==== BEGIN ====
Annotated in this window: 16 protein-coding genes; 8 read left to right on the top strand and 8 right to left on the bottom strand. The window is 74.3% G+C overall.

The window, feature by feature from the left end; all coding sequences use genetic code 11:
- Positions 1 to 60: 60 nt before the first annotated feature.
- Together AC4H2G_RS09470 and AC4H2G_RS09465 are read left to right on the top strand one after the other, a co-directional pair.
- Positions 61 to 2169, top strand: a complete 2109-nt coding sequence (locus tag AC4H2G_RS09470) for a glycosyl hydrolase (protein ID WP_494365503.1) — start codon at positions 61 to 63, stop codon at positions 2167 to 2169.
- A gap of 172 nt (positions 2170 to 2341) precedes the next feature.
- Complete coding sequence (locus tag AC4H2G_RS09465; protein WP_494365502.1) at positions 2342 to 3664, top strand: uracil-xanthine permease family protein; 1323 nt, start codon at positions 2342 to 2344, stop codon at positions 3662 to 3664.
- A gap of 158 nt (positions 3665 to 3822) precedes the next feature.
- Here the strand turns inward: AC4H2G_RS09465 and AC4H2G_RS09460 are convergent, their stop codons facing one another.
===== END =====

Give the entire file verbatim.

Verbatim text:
Annotated in this window: 16 protein-coding genes; 8 read left to right on the top strand and 8 right to left on the bottom strand. The window is 74.3% G+C overall.

The window, feature by feature from the left end; all coding sequences use genetic code 11:
- Positions 1 to 60: 60 nt before the first annotated feature.
- Together AC4H2G_RS09470 and AC4H2G_RS09465 are read left to right on the top strand one after the other, a co-directional pair.
- Positions 61 to 2169, top strand: a complete 2109-nt coding sequence (locus tag AC4H2G_RS09470) for a glycosyl hydrolase (protein ID WP_494365503.1) — start codon at positions 61 to 63, stop codon at positions 2167 to 2169.
- A gap of 172 nt (positions 2170 to 2341) precedes the next feature.
- Complete coding sequence (locus tag AC4H2G_RS09465; protein WP_494365502.1) at positions 2342 to 3664, top strand: uracil-xanthine permease family protein; 1323 nt, start codon at positions 2342 to 2344, stop codon at positions 3662 to 3664.
- A gap of 158 nt (positions 3665 to 3822) precedes the next feature.
- Here the strand turns inward: AC4H2G_RS09465 and AC4H2G_RS09460 are convergent, their stop codons facing one another.